Wall Street Journal

Captivating...fascinating...His answer to the questions “Nature or nurture?” is both. If that sounds like a hedge, it isn’t: instead, it’s a testament to the author’s close attention to nuance.

New York Times

Intelligently, rigorously and politely debunks the "10,000 hours" myth

Ed Smith, New Statesman

Perhaps the most fascinating book of the year... Absorbing and full of fascinating detail

Chris Maume, Independent

This subtle, enthralling study by the Sports Illustrated writer avoids making excessive claims for genetics

Financial Times

David Epstein's The Sports Gene has a discussion that badly needs to happen at all levels in sport; about the relationships between talent, genetics, practice and success in sport

Dave MacLeod, Scotsman

Respect is due to Epstein…for injecting some objectivity into the debate with his gripping new tome

David Bradford, Cycling Active

The Sports Gene offers a fascinating insight into the topic of nature v nurture…a great read

Jason Henderson, Athletics Weekly

A welcome corrective to those who have deliberately underplayed the notion that genetic makeup is relevant


An illuminating read



Rick Broadbent, The Times

Well written and contains important research, and has some wonderful anecdotes

Matthew Syed, The Times

The most intriguing sports books of the year, and possibly the best-researched

Irish Examiner

An enjoyable mixture of easily digestible science, anecdote and argument

Michael Beloff, Times Literary Supplement

This is a book to counter the 10,000-hour rule popularised by Malcolm Gladwell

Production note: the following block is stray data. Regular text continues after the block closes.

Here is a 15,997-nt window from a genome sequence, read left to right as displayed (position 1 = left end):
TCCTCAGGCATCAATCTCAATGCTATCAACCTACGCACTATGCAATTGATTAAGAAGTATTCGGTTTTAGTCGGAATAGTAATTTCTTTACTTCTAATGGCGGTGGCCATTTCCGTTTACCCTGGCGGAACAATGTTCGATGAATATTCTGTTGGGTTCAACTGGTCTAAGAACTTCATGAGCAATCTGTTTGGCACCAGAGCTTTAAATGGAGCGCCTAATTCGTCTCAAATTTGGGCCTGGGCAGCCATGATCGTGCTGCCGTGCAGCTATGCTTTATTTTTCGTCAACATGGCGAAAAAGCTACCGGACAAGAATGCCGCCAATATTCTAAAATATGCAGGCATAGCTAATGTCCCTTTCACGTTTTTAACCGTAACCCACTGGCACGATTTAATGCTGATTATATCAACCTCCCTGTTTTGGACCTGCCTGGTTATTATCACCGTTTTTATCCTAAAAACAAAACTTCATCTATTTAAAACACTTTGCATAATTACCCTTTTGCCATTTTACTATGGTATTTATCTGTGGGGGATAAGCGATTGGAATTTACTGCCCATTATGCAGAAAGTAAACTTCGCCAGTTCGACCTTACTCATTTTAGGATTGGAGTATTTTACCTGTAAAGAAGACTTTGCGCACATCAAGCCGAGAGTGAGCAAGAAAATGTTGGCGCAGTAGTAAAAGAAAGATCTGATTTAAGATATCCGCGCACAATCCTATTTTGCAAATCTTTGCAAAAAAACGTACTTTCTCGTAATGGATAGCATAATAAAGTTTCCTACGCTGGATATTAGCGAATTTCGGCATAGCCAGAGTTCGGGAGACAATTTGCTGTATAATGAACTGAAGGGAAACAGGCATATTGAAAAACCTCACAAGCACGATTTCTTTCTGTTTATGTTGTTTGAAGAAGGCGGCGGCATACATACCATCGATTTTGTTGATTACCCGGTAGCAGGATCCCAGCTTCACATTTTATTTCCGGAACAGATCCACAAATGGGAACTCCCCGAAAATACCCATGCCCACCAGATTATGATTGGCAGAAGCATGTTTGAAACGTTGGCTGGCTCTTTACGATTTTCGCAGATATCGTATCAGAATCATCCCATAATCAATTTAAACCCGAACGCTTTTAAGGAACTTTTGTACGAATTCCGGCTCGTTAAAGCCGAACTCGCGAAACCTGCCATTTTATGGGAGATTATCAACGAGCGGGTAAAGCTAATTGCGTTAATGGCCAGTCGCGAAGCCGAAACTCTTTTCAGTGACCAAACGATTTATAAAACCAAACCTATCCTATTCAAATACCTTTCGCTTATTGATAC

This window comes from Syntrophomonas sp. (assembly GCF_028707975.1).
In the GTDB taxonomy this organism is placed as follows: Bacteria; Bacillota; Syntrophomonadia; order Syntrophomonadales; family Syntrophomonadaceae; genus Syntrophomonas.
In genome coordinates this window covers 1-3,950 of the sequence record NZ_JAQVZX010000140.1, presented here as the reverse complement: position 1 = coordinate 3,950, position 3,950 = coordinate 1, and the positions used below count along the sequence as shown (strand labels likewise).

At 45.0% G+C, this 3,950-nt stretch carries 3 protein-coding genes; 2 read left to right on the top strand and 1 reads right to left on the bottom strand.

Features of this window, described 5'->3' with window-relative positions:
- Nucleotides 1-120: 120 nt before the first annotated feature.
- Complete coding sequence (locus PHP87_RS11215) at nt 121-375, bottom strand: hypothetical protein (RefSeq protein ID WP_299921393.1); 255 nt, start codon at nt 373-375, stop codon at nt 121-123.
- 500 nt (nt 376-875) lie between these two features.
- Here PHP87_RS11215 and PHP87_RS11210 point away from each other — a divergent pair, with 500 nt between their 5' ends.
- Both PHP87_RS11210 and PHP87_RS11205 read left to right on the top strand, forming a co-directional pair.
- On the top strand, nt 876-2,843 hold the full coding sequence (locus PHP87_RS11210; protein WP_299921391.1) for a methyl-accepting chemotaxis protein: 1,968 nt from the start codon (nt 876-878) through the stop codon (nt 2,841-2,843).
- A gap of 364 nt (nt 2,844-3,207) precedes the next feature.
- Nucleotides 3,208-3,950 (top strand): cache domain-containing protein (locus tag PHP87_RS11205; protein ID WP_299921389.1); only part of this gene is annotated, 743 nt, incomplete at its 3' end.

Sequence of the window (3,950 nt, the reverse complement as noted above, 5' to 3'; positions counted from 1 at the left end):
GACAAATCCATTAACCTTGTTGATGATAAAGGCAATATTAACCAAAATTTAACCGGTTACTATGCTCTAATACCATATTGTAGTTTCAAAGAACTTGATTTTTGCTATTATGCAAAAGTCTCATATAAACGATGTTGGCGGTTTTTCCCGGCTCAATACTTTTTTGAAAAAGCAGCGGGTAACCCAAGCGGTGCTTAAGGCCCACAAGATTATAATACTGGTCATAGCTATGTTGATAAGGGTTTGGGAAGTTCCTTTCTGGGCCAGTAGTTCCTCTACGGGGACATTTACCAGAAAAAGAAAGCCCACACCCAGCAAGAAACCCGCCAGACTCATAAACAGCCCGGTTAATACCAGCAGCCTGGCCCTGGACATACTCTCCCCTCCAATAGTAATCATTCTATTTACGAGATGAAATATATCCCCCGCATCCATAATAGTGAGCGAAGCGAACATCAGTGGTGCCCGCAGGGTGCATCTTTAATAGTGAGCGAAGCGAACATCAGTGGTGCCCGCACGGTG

Mark Gallagher, Daily Mail

In a book packed with fascinating anecdotes, it’s hard to pick out highlights … If sport is a passion, The Sports Gene is required reading

The Score

Highly entertaining and enlightening

Brandon Robshaw, Independent on Sunday

The Sports Gene does not try to simplify the nature vs nurture argument, but it does provide a welcome corrective to those who have underplayed the notion that genetic make-up is relevant

The Times

Epstein explores this territory with canny verve

William Leith, Evening Standard

Interesting reading

Alastair Mabbott, Herald

Dazzling and illuminating

Richard Moore, Guardian

Epstein is too respectful of the complexity of his subject matter to leap to any grand conclusions. The book was conceived partially as a rebuttal to glib theorising, and it is all the more fascinating as a result

Ken Early, Irish Times

Fascinating from start to finish

Amanda Khouv, Women's Fitness

Epstein forces us to rethink the very nature of athleticism

GrrlScientist, Guardian

Looks at the science of extraordinary athletic performance.

Adam Whitehead, Daily Telegraph

Captivating… Dazzling and illuminating

Richard Moore, Guardian

Epstein is not afraid to follow science in “trekking deep into the bramble patches of sensitive topics like gender and race"


Captivating… In a particularly fascinating chapter, Epstein investigates an old theory that purports to explain why Jamaica produces so many Olympic sprinters

Christie Ashwanden, Scotsman